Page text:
Contrary to expectations, the internet has a heart of cable and steel
Tubes: A Journey to the Centre of the Internet. By Andrew Blum. Ecco; 304 pages; $26.99. Viking; £12.99. Buy from Amazon.com
“GOVERNMENTS of the Industrial World, you weary giants of flesh and steel, I come from Cyberspace, the new home of Mind.” So begins John Perry Barlow, once a lyricist for the Grateful Dead and now a cyber-libertarian, in a tract he penned in 1996, entitled, “A Declaration of the Independence of Cyberspace”. It is a poetic summation of the common image of the internet as an ethereal, non-physical thing—an immanent Cloud that is at once everywhere and for ever on the far side of a screen.
For Andrew Blum, a writer for Wired, that illusion was shattered on the day a squirrel chewed through the wire connecting his house to the internet. That rude reminder of the net’s physicality sparked an interest in the infrastructure that makes the internet possible—the globe-spanning tangle of wires, cables, routers and data centres that most users take entirely for granted. His book is an engaging reminder that, cyber-Utopianism aside, the internet is as much a thing of flesh and steel as any industrial-age lumber mill or factory.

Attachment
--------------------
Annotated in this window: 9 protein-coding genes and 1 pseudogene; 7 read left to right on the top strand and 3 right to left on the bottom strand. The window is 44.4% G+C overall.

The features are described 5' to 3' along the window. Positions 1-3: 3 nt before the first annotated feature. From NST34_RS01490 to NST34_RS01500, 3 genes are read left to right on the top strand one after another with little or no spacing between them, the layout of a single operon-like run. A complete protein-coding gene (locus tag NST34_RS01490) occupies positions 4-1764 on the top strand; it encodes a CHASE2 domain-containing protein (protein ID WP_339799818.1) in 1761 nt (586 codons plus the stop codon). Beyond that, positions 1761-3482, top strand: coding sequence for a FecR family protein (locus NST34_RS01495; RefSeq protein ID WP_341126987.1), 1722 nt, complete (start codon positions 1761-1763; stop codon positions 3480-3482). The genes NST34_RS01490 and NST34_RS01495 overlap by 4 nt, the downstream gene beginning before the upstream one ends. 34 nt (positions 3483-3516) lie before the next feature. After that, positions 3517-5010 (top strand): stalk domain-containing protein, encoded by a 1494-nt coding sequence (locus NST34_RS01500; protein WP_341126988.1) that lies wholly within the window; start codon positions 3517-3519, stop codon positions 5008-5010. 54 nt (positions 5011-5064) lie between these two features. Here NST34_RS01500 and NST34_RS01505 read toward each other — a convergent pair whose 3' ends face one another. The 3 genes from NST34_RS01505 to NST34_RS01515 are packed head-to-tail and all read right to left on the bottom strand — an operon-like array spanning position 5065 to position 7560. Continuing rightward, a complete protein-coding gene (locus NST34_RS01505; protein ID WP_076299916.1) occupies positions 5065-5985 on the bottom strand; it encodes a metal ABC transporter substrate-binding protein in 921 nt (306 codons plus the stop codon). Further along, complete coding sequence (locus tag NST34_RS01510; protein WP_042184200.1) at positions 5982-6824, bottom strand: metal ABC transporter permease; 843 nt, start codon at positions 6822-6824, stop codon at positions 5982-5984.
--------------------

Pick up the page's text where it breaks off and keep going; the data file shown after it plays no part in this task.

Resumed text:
It is also an excellent introduction to the nuts and bolts of how exactly it all works. The term “internet” is a collective noun for thousands of smaller networks, run by corporations, governments, universities and private business, all stitched together to form one (mostly) seamless, global, “internetworked” whole. In theory, the internet is meant to be widely distributed and heavily resilient, with many possible routes between any two destinations. In practice, a combination of economics and geography means that much of its infrastructure is concentrated in a comparatively small number of places.